• Dan,

        I get the feeling I’m in one of those “talking past each other” things. The ground I’m trying to defend is simply that people who hear the phrase “children of God” within a set of meanings derived from its use in parts of the New Testament are not all boorish, pre-critical, and irrational people.

        You are responding to particular critics. I’m looking for ways to understand why someone who is neither irrational nor malicious might want to hang on to a restricted meaning of “children of God” based on the way the phrase gets used in the NT.

        No one I’m thinking of would object to your line of argument that as God’s creation, we are all loved as children. But that does not mean the phrase “children of God” is not freighted with specific meanings for some people that they find valuable.

        For some, the concept that we can be adopted as the children of God – even though by our own merits we would never deserve that status – is a greatly liberating and empowering concept. But it is a Christ-centered one. For some people, the phrase “children of God” is closely related to the person of Jesus Christ and to sever that connection by giving a different meaning to the phrase undermines something important to them.

        All I’m arguing is that some people might have defensive or negative reactions to a broad meaning of the phrase “children of God” that has nothing to do with being insincere or irrational or power-abusing people.

        And some people might have that reaction because they are irrational, power hungry, and narrow minded.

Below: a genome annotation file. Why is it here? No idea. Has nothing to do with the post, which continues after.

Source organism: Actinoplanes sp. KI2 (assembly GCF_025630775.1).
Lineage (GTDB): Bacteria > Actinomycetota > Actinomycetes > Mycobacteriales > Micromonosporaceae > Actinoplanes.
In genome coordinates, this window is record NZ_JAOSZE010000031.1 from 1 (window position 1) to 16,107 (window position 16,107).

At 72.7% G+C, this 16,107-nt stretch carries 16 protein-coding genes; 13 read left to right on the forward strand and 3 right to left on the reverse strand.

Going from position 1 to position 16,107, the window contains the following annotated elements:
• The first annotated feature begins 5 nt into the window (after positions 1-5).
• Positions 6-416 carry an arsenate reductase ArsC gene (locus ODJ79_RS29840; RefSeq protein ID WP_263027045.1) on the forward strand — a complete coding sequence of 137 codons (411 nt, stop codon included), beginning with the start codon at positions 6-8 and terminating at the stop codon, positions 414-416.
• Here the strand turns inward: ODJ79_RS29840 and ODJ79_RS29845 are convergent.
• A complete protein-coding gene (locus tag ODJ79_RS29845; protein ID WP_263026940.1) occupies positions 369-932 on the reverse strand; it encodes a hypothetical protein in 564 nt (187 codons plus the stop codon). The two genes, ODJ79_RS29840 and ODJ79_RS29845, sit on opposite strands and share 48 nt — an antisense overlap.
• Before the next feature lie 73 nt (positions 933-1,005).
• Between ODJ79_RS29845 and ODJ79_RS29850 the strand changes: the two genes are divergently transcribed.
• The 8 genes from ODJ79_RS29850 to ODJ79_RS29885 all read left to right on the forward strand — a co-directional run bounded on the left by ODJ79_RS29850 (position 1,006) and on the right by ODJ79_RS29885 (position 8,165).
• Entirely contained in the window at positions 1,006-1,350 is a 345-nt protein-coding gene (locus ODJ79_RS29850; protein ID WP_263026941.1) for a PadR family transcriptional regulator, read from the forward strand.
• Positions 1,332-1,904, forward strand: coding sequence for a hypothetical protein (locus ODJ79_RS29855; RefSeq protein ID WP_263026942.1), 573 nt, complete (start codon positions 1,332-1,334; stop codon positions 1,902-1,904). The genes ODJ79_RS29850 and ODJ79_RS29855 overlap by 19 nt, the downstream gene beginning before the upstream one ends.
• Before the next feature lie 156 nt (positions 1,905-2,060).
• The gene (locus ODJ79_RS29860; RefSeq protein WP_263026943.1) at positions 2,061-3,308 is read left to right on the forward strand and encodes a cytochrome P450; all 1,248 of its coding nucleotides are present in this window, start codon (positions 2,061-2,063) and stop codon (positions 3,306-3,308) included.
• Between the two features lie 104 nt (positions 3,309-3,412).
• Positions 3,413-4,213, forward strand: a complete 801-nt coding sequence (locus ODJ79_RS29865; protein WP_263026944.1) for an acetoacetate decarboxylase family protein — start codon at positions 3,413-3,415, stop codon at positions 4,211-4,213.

In the interest of “civil conversation” I want to hold out for the idea that there are people who don’t use the phrase the way you do who are nonetheless intelligent and thoughtful Christians.

      • I can’t — nor do I seek to — change the way people read and interpret. I can name a reality of time and space, culture and progress, but who accepts my thesis is beyond my control. Any person has the right to read a book from an earlier century and act on it regardless of the advances we have made as a culture and as the human race. All I ask is an acknowledgment of what is actually happening. And here, I have a right to my opinion. I have stated my belief, people have objected, I have explained. I cannot anticipate how people will read and interpret what I say, and I offer no more apology for my theology than I ask others to give me. What I said very clearly is that the Bible doesn’t help us here because it can be used to defend multiple readings and interpretations. I wonder how acknowledging that there are many different ways to use the Bible to defend what we believe is excluding anyone? I am sorry that you hear my distress with those who use scripture to exclude and ostracize as labeling all who hold literal views of scripture as boorish, pre-critical and irrational, but those are your words, not mine. You are allowed your opinion of people who choose to read that way.

        My God is a God of love. I must read the Bible selectively to find this God. I must ignore enormous portions of scripture to see this God. It is a choice. Others choose differently. They must live with their God as I live with mine. I just wish I wasn’t continually having these discussions about whose God is better, and that I wasn’t constantly defending the idea that love, compassion and justice is some twisted interpretation of Jesus’ message.

  7. Don’t make fun of people who really read and understand the Bible. We are NOT all children of God. Many have given up that claim and are disowned. MAny have walked away from their humanity to live life as the animals. Not all men are created equal, and you insult true men and women of God by implying that those who choose to live in sin are our equals. Jesus Christ is THE way, THE truth, THE life – NO ONE comes to the Father but by Him. You either believe this or you are not a Christian. Making faith a matter of opinion instead of truth is heresy, and you should not be teaching such lies. Your website should be removed and the church should not tolerate such lies.